California Proposition 47 was passed by voters in 2014 and Proposition 57 in 2017 that essentially reclassified a number of serious felonies as misdemeanors and eliminated DNA collection from many in custody.
Governor Brown and others touted Props 47 and 57 as ways to reduce costs by finding ways to discharge about 50,000 inmates from custody. While many, including myself, oppose this and other measures to “reduce prison overcrowding,” the fact remains that those committing crime continue to be released among us to commit crime again.
I do not agree with Governor Brown’s logic that it is better to let convicts out of custody to save us money than it is to keep us safe.
The reasons we have prisons are ostensibly 1) to offer a form of punishment that prevents a person from continued criminal misconduct, 2) to protect the public from potential new criminal acts, and 3) to support the social narrative that criminal behavior has negative consequences.
Of course, the real solution is inducing an inmate to transition to a new mindset of non-criminal conduct while in custody- an issue often discussed but to date not implemented in California.
I believe that the prison system fails to rehabilitate conduct because sentences are too short to create any lasting effect in changing criminal conduct. I have witnessed the prison systems in a number of other countries where long sentences equal profound changes in inmate thinking. Short and reduced sentences on the hand, I believe have the effect of minimizing the possibilities of personal transformation as a result of incarceration.
As a public reaction to Prop 47, Prop 57, and other similar efforts to decriminalize misconduct, a petition to classify some previously downgraded misdemeanors again as felonies has gathered enough signatures to be placed on the November 2018 ballot. This initiative also authorizes the gathering of DNA samples from inmates who have been accused of committing certain misdemeanors, as was true before Prop 47 and 57 were enacted.
This raises a great question- should we not collect DNA samples from everyone?
Lonnie Franklin Jr., the recently convicted serial killer in L.A. known as the Grim Sleeper, was identified through DNA. The quick story is that Franklin’s son was arrested and a DNA sample from the son showed a one generation relationship existed with the then unidentified Grim Sleeper. This familial link was used to eventually connect Lonnie Franklin with at least 10 murders. Public safety and the saving of lives were addressed with Franklin’s capture.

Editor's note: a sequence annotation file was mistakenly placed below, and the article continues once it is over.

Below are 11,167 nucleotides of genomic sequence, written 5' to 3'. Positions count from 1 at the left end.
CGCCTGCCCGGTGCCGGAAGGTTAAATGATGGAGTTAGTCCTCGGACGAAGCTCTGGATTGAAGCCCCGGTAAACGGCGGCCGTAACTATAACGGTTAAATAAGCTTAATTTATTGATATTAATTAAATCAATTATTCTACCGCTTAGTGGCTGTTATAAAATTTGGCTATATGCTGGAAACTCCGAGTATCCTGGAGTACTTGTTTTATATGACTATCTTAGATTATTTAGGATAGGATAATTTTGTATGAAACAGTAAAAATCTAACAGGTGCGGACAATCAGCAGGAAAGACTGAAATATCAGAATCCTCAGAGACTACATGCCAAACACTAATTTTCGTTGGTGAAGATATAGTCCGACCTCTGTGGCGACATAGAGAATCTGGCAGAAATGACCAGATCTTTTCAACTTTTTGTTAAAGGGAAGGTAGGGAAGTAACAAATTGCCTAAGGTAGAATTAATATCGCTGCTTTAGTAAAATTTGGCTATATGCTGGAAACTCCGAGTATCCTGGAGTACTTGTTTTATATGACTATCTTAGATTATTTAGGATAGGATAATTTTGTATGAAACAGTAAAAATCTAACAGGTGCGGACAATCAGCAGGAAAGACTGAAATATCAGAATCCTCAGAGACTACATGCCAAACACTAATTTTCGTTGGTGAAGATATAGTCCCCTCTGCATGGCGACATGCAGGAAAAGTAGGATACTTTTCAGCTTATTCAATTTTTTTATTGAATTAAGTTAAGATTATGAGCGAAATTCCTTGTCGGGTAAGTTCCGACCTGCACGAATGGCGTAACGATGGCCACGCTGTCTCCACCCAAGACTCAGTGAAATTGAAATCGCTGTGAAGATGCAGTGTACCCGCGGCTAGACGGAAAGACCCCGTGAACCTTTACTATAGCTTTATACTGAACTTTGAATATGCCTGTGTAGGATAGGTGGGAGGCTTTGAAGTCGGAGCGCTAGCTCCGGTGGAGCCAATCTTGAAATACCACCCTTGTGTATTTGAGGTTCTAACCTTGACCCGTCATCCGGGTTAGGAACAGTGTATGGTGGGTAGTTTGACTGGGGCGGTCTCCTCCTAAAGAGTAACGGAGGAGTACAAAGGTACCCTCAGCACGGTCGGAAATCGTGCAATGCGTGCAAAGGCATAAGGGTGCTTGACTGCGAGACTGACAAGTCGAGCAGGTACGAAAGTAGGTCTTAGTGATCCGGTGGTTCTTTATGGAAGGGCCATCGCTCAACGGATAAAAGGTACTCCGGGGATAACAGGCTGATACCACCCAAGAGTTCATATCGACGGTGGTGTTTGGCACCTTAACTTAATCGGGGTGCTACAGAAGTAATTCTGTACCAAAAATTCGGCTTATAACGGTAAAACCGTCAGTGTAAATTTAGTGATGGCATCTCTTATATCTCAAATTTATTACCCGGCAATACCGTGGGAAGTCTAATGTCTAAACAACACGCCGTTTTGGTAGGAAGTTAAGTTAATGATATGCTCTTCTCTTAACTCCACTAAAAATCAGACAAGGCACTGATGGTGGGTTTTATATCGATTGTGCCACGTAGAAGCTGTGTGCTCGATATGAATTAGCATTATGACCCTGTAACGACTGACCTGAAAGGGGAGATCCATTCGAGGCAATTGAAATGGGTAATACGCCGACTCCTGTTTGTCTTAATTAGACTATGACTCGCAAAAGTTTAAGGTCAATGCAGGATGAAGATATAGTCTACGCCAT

Hundreds of rapes, murders, and assaults each year are solved by DNA matches. So why aren’t we taking a DNA sample from everyone?
This is what I propose. If one uses any state or county service, i.e. attends public school, obtains a driver license, uses county services like a hospital or a welfare program, a DNA sample should be taken. Someone not wanting to take advantage of government services would have the choice to opt out of said DNA collection.
Having most Californians in the DNA database would accomplish a number of goals.
First, even if not everyone is willing to be part of the DNA database, enough participants would allow law enforcement to hone in on the perpetrator of a serious crime through relatives, just like they did with Franklin.
Second, if undocumented immigrants want anonymity, they can have it but not use government services.
Third, witnesses would be more likely to come forward voluntarily or identified in that DNA from witnesses at a crime scene are often located in addition to the DNA of perpetrators. More witnesses mean more appropriate judicial outcomes.
Fourth, victims of crime through DNA could be more quickly identified and located.
Fifth, based on the strength of adding this new evidence, criminal trials and investigations, and the expenses related to these, would be significantly reduced, saving taxpayer money.
And finally, justice would be better served. Many of the innocent, who simply plead no contest because they cannot afford a robust legal defense, would be cleared of any wrongdoing.
We already provide a picture and thumbprint at the DMV, a photo for school ID, and other forms of personal identification to government services. Why not our DNA?
A statewide, or even national DNA registry clearly supports the social narrative that criminal behavior has negative consequences and that we all stand together to hold accountable those who misconduct harms others.
Jonathan Kraut directs private investigations and private security firms, is a published author, Democratic Party activist, and SCV Interfaith Council member. His column reflects his own views and not necessarily those of The Signal or of other organizations.